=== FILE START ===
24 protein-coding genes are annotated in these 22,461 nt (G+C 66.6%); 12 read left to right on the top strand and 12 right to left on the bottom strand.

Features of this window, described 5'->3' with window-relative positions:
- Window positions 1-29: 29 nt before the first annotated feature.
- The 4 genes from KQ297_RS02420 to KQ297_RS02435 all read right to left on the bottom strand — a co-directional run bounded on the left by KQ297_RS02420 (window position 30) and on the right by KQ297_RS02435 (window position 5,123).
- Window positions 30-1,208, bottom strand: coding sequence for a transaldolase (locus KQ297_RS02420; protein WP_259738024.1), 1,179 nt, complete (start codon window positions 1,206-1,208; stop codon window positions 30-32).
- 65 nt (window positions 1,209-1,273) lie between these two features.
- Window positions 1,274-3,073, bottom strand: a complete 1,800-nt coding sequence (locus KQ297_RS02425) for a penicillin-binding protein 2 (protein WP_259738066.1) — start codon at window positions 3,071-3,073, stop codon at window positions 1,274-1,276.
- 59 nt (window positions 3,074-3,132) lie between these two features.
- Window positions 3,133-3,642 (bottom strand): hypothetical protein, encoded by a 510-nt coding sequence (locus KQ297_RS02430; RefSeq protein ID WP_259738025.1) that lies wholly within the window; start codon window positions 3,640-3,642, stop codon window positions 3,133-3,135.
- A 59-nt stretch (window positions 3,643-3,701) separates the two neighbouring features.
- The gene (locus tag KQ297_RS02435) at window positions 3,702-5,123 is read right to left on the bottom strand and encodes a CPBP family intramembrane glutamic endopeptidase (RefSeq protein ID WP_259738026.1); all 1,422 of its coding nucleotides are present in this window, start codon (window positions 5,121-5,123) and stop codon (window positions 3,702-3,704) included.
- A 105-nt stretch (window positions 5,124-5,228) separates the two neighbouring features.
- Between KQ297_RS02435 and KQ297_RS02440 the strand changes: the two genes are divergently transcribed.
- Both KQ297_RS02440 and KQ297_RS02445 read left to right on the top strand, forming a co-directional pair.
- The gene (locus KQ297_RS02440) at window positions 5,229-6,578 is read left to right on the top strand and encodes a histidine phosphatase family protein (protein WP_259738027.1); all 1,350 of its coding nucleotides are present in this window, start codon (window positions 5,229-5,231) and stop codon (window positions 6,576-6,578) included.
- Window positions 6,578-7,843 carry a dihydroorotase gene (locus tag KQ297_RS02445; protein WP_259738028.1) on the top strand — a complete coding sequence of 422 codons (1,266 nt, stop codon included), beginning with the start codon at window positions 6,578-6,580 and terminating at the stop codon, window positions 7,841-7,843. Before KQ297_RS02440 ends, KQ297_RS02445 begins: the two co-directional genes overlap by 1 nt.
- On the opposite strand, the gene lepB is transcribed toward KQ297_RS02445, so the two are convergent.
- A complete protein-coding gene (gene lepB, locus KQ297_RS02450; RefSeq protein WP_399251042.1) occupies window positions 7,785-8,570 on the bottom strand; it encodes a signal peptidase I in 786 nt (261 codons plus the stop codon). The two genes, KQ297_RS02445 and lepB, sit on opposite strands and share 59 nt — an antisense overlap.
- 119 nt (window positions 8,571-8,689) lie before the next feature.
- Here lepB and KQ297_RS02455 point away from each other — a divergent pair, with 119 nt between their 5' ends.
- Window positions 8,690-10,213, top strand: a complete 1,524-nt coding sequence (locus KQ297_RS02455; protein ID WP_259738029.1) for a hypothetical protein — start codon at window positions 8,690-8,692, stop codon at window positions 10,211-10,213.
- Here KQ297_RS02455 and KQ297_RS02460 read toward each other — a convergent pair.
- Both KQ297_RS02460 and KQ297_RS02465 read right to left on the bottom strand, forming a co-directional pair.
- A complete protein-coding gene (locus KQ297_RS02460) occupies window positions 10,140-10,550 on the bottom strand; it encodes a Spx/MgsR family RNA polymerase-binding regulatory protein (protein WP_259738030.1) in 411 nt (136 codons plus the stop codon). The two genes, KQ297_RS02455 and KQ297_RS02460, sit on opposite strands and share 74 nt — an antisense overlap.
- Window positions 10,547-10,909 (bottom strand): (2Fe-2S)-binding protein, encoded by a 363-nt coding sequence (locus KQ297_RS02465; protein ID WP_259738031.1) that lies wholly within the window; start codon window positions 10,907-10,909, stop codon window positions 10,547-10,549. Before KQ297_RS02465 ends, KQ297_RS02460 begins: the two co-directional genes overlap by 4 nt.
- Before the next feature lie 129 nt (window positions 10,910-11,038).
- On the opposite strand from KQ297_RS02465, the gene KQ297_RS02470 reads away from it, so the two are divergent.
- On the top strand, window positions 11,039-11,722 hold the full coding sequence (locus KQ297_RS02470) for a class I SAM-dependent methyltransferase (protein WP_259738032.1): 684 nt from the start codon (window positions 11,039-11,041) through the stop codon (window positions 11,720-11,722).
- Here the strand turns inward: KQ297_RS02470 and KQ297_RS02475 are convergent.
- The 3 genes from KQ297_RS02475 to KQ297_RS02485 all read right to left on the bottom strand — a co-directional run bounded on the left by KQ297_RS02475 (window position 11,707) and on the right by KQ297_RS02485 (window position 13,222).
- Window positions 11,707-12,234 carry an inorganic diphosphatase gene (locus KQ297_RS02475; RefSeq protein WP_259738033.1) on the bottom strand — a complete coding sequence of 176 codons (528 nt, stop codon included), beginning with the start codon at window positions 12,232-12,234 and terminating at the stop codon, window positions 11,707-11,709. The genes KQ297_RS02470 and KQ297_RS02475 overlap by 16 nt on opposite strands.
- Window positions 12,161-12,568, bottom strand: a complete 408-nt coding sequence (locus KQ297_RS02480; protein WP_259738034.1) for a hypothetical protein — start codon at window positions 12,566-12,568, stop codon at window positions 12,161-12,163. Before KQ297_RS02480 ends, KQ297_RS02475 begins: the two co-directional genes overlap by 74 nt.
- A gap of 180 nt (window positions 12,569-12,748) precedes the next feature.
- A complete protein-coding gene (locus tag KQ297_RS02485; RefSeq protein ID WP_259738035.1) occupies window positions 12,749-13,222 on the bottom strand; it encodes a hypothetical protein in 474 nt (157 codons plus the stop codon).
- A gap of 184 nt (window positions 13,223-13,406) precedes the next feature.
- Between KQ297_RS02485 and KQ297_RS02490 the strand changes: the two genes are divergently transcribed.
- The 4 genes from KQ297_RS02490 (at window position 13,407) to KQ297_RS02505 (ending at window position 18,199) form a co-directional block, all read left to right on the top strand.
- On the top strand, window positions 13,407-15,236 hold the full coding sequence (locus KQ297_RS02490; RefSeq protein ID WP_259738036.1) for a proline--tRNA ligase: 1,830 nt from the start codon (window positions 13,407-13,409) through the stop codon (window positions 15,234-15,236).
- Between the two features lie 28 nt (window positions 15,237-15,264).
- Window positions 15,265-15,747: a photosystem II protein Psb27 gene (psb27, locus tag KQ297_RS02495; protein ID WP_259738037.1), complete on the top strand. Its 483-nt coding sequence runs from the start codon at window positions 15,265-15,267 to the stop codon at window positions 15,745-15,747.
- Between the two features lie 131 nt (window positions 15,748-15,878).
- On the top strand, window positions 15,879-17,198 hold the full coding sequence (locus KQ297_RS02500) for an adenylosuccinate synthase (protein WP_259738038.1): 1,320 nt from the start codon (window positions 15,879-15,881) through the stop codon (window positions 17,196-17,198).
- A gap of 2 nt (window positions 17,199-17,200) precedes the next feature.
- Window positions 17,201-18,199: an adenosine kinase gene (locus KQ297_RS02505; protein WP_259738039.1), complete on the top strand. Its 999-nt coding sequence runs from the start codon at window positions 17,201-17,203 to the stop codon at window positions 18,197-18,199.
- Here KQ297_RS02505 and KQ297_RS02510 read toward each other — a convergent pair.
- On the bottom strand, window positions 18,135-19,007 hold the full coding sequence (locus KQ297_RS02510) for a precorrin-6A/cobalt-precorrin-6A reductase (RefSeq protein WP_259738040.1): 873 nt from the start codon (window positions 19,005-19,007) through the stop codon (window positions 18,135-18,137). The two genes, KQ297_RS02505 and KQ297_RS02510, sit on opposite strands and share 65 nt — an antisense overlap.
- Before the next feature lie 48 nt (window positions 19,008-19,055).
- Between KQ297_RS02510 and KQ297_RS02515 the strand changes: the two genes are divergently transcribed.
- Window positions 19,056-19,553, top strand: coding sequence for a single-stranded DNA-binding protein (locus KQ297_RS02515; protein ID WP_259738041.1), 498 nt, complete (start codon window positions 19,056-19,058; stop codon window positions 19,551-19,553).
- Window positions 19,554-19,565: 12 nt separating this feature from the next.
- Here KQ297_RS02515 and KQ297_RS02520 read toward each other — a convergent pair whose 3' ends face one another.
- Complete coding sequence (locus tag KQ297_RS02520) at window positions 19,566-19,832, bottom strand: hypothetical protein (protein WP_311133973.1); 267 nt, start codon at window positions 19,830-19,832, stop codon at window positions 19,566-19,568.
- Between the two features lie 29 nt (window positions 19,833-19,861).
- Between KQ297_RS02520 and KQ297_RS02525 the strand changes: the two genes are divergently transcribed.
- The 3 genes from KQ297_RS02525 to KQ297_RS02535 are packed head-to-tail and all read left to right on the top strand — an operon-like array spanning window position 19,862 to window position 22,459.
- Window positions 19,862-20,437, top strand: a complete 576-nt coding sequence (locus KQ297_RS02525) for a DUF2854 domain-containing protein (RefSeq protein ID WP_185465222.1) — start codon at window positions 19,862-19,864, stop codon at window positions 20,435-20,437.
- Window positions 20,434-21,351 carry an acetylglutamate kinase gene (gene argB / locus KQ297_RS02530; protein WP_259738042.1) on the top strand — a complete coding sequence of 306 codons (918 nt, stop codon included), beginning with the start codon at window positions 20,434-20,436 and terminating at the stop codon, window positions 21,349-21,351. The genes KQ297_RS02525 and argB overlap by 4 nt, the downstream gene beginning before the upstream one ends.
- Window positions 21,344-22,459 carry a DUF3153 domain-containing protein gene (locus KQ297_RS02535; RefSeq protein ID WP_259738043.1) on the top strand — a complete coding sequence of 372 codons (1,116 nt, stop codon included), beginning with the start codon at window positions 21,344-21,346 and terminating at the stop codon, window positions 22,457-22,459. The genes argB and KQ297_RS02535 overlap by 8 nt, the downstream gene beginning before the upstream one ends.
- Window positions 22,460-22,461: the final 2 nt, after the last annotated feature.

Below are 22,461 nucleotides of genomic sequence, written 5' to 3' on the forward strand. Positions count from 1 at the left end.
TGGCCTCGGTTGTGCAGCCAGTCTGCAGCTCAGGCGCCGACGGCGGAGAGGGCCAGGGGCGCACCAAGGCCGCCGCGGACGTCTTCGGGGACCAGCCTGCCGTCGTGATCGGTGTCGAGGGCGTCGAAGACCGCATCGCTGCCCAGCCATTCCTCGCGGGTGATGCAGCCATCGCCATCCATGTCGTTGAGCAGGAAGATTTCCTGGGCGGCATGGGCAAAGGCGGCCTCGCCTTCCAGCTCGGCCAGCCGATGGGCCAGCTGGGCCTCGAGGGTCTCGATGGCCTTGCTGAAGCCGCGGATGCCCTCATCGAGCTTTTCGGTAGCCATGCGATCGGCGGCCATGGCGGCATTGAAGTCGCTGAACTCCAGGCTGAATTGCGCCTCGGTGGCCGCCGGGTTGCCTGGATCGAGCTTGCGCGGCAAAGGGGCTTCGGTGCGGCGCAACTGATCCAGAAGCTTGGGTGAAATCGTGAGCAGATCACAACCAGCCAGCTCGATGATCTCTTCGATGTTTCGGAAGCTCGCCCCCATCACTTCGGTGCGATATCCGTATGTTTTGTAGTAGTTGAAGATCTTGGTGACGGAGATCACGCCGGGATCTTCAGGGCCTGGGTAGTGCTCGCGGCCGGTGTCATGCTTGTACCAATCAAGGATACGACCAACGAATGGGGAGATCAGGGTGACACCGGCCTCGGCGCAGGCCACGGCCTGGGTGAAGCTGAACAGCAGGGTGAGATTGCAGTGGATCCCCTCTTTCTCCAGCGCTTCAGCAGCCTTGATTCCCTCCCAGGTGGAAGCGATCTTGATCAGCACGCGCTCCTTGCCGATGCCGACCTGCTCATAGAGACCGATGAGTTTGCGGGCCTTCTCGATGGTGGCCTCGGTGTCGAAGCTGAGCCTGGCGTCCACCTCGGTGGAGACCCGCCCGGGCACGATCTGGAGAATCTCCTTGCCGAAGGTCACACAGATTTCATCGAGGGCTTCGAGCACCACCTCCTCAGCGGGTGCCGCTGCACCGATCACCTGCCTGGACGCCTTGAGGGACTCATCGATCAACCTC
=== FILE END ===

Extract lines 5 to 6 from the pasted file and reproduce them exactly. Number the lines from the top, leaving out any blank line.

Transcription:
- Window positions 30-1,208, bottom strand: coding sequence for a transaldolase (locus KQ297_RS02420; protein WP_259738024.1), 1,179 nt, complete (start codon window positions 1,206-1,208; stop codon window positions 30-32).
- 65 nt (window positions 1,209-1,273) lie between these two features.